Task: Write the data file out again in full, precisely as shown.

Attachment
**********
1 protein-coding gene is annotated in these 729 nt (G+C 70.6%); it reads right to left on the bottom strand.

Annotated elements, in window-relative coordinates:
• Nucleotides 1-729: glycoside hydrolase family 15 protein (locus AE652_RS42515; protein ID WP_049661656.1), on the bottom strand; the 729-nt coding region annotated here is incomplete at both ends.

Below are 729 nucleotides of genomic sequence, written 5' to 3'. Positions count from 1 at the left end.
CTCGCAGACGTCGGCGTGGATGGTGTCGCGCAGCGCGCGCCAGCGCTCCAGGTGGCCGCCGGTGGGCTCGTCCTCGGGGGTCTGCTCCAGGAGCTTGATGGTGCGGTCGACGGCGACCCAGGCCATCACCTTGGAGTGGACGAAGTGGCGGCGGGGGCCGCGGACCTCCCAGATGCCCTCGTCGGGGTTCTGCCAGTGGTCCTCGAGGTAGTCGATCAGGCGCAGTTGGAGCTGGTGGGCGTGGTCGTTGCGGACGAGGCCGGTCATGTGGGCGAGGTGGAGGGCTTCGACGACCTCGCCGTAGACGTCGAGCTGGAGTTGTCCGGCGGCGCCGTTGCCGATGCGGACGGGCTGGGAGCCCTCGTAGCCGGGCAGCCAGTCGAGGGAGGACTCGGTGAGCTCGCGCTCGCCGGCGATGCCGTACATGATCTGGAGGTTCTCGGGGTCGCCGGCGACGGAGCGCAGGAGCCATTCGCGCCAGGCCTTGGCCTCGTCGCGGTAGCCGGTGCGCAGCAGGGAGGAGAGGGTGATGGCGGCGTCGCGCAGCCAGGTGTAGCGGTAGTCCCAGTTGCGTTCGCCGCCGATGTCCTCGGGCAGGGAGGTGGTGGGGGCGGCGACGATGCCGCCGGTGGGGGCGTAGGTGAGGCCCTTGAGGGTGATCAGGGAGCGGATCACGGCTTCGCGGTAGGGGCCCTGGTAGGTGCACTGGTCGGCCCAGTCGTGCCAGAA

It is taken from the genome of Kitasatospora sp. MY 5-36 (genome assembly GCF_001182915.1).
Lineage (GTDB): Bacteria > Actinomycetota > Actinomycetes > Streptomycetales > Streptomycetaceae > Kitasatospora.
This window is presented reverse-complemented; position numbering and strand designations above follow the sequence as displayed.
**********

1 protein-coding gene is annotated in these 729 nt (G+C 70.6%); it reads right to left on the bottom strand.

Annotated elements, in window-relative coordinates:
• Nucleotides 1-729: glycoside hydrolase family 15 protein (locus AE652_RS42515; protein ID WP_049661656.1), on the bottom strand; the 729-nt coding region annotated here is incomplete at both ends.

Below are 729 nucleotides of genomic sequence, written 5' to 3'. Positions count from 1 at the left end.
CTCGCAGACGTCGGCGTGGATGGTGTCGCGCAGCGCGCGCCAGCGCTCCAGGTGGCCGCCGGTGGGCTCGTCCTCGGGGGTCTGCTCCAGGAGCTTGATGGTGCGGTCGACGGCGACCCAGGCCATCACCTTGGAGTGGACGAAGTGGCGGCGGGGGCCGCGGACCTCCCAGATGCCCTCGTCGGGGTTCTGCCAGTGGTCCTCGAGGTAGTCGATCAGGCGCAGTTGGAGCTGGTGGGCGTGGTCGTTGCGGACGAGGCCGGTCATGTGGGCGAGGTGGAGGGCTTCGACGACCTCGCCGTAGACGTCGAGCTGGAGTTGTCCGGCGGCGCCGTTGCCGATGCGGACGGGCTGGGAGCCCTCGTAGCCGGGCAGCCAGTCGAGGGAGGACTCGGTGAGCTCGCGCTCGCCGGCGATGCCGTACATGATCTGGAGGTTCTCGGGGTCGCCGGCGACGGAGCGCAGGAGCCATTCGCGCCAGGCCTTGGCCTCGTCGCGGTAGCCGGTGCGCAGCAGGGAGGAGAGGGTGATGGCGGCGTCGCGCAGCCAGGTGTAGCGGTAGTCCCAGTTGCGTTCGCCGCCGATGTCCTCGGGCAGGGAGGTGGTGGGGGCGGCGACGATGCCGCCGGTGGGGGCGTAGGTGAGGCCCTTGAGGGTGATCAGGGAGCGGATCACGGCTTCGCGGTAGGGGCCCTGGTAGGTGCACTGGTCGGCCCAGTCGTGCCAGAA

It is taken from the genome of Kitasatospora sp. MY 5-36 (genome assembly GCF_001182915.1).
Lineage (GTDB): Bacteria > Actinomycetota > Actinomycetes > Streptomycetales > Streptomycetaceae > Kitasatospora.
This window is presented reverse-complemented; position numbering and strand designations above follow the sequence as displayed.